Community Dental Centres Limited v Sultan-Darmon (2010)

In addition to providing some useful tips for healthcare professionals, the Employment Appeal Tribunal also provided some useful clarification as to what will constitute a valid right of substitution in the case of Community Dental Centres Limited v Sultan-Darmon (2010).

Background

Dr Sultan-Darmon worked as a dentist for Community Dental Centres Limited (“CDC”) on an independent consultancy basis between 2002 and 2009.

CDC had contracts with primary care trusts for dental services, some of which were ultimately provided by Dr Sultan-Darmon and other contractors holding a similar position to Dr Sultan-Darmon.

Factors pointing towards being treated as a disguised employee: 
CDC provided Dr Sultan-Darmon with the following:

  • Premises from which to work;
  • Basic equipment;
  • Support staff (such as receptionists and dental nurses);
  • Introductions to patients requiring dental work; and
  • Monthly targets of patients to be treated.

Dr Sultan-Darmon was required to work hours fixed by CDC, participate in an emergency on-call roster and was limited as to the amount of time he could take off.

Factors pointing towards being treated as an independent contractor

Whilst the above items can be detrimental to a claim of self-employment, there were a number of other factors that traditionally point towards being an independent consultant that outweighed them, namely:

a) A contract that accurately mirrored Dr Sultan-Darmon’s working practices;

b) Dr Sultan-Darmon was paid per patient / per unit of dental activity undertaken;

c) Dr Sultan-Darmon provided his own work-wear;

d) Liability for bad debts were split equally between Dr Sultan-Darmon and CDC;

e) Dr Sultan-Darmon could undertake private work at the premises as he liked (fees shared equally with CDC);

f) Dr Sultan-Darmon has to meet some of costs of the laboratory work generated from treating patients;

g) Dr Sultan-Darmon was required to indemnify CDC for costs incurred as a result of his negligence;

h) A substitution clause in the contract which had been exercised by other dentists (but not Dr Sultan-Darmon)

i) Dr Sultan-Darmon has his own insurances

Some useful factors for healthcare professionals

This case highlights the need to distinguish yourself from employees engaged by your client. Not receiving holiday pay or sickness benefits is not going to be enough to draw a distinction.

Some items that can be detrimental to employment status such as being on-call, having targets set by the client and working fixed hours can all be counter-balanced with factors that demonstrate your independence from your client as demonstrated by Dr Sultan-Darmon above.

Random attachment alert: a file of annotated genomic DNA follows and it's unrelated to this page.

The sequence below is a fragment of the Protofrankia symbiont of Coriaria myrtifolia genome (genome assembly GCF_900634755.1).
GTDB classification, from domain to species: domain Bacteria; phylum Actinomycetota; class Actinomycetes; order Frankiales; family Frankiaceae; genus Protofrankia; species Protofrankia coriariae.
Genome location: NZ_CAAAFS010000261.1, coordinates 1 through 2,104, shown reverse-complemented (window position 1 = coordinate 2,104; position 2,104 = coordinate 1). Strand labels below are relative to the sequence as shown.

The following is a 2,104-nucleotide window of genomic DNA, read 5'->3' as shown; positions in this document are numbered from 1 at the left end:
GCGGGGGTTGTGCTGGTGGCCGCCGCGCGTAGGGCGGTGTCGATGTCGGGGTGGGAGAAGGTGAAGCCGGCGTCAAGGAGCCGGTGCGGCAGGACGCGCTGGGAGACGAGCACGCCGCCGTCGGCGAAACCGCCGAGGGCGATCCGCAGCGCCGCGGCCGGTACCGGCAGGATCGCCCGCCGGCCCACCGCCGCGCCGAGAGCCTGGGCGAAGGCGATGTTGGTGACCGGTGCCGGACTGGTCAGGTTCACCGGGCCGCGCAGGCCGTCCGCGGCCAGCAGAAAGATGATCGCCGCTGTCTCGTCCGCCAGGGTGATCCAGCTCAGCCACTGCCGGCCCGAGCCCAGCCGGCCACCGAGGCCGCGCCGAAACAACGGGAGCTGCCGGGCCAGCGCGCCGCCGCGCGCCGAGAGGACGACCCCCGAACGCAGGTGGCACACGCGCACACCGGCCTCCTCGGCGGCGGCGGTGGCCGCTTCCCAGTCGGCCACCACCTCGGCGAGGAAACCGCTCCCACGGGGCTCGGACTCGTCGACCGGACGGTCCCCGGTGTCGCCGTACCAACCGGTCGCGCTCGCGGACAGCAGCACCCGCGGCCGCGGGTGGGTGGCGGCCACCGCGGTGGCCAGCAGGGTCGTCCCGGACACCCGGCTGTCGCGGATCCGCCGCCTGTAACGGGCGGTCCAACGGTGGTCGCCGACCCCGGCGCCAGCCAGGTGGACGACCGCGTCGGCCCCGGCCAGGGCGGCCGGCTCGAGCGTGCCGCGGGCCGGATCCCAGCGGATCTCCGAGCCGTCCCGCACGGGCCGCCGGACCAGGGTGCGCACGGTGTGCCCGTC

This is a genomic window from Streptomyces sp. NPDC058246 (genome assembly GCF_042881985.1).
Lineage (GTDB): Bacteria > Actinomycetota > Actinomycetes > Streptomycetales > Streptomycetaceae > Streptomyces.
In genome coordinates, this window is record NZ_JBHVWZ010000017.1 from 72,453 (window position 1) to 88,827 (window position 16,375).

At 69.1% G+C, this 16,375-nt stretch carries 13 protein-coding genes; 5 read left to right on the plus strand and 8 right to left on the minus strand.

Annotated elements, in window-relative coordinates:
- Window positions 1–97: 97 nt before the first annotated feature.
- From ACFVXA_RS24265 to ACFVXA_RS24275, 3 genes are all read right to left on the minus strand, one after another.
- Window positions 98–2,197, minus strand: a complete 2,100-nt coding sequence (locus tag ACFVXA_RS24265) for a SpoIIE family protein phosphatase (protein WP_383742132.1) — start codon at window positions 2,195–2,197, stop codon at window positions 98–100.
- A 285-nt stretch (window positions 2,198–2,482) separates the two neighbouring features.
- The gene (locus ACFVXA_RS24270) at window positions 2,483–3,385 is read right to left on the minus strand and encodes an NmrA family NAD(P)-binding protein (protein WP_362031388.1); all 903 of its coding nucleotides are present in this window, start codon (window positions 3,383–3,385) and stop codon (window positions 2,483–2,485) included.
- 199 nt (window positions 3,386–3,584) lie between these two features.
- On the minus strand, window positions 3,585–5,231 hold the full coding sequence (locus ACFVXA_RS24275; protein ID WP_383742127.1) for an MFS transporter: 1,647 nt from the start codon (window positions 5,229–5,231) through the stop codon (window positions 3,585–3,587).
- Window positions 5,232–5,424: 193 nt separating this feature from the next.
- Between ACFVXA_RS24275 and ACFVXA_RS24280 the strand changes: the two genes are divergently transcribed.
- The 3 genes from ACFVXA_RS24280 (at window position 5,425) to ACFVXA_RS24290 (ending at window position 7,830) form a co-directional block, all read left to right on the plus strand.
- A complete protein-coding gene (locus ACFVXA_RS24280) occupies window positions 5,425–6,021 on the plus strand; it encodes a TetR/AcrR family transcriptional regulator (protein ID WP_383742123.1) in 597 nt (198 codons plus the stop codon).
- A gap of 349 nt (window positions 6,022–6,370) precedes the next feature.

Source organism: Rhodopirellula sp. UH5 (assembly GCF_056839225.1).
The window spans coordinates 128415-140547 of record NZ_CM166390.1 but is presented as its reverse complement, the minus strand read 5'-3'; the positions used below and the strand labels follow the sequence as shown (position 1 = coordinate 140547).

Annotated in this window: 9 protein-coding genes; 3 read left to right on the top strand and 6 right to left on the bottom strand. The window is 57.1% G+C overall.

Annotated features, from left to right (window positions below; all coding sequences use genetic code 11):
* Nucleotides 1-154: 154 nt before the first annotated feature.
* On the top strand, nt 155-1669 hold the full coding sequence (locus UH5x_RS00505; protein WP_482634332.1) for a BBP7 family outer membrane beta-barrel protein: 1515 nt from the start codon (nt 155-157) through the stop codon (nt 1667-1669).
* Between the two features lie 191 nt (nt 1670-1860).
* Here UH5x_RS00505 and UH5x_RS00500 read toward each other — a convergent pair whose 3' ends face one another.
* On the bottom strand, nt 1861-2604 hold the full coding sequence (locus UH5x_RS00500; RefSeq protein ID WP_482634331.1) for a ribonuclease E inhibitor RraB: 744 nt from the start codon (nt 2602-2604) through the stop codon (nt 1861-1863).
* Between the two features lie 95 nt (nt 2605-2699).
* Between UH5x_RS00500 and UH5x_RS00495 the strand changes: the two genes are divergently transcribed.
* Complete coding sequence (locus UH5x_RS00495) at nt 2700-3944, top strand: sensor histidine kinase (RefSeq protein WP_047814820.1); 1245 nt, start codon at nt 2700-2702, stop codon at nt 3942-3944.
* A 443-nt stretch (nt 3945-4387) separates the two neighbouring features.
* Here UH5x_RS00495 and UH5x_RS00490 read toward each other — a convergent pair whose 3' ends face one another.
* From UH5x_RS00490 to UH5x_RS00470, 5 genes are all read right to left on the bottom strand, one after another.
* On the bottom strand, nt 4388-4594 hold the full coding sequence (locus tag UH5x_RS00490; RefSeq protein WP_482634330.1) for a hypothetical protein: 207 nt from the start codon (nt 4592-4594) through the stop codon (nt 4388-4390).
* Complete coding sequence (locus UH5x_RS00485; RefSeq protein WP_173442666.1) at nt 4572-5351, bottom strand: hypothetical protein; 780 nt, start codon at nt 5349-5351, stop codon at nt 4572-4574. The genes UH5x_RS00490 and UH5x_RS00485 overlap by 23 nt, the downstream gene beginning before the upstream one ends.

Best advice to all healthcare professionals is to be paid per patient. Employees will usually be paid an hourly or daily rate or an annual salary. Being paid per patient will enable you to demonstrate that you bear some financial risk (the more patients you see, the more your company will earn and vice versa) and that there is also no mutuality of obligations between you and your client as you can pick and choose which patients you see and when.

Finally, having a contract that accurately mirrors your working practices is essential. Dr Sultan-Darmon’s contract stated that his status was “a self employed independent contractor dentist with full clinical freedom and accepting full clinical responsibility”. This sentence alone demonstrates 3 key IR35 factors:

i. It is intended for Dr Sultan-Darmon to be engaged as a self-employed contractor;

ii. Dr Sultan-Darmon is in control of his work and he is not subject to the control of the client (control is a key factor when deciding employment status);

iii. Dr Sultan-Darmon bears the financial risk for his mistakes. He is not covered by CDC or CDC’s insurances for clinical errors.

Clarifying the issue of substitution

There has been a string of cases in which the courts wrestled with the concept of substitution. This case has continued with this theme.

The Employment Appeal Tribunal in this case stated that a substitution clause is likely to be detrimental to a claim that someone is being treated as a disguised employee where:

  1. The clause is not limited to circumstances where you are unable or unwilling to perform the services (see the clause below which states “ill health, maternity leave or other causes”;
  2. You can demonstrate that it can be validly exercised. In this case, Dr Sultan-Darmon had never provided a substitute, but other contractors working alongside him had exercised the right which helped to demonstrate that it was a valid right of substitution;
  3. You retain some responsibility for the substitute rather than simply letting the client replace you (see the clause below which states “and shall be paid by you”).

In this case, the substitution clause read as follows:

“In the event of your failure (though ill-health, maternity leave or other causes excluding up to 30 days’ annual holiday allowance) to utilise the facilities for a continuous period of 5 days you shall make arrangements for the use of the facilities of a locum tenens acceptable to [CDC] and in the event of your failure to make such arrangements [CDC] shall have the authority to appoint a locum tenens if possible to act on your behalf who should be your servant or agent and shall be paid by you”.

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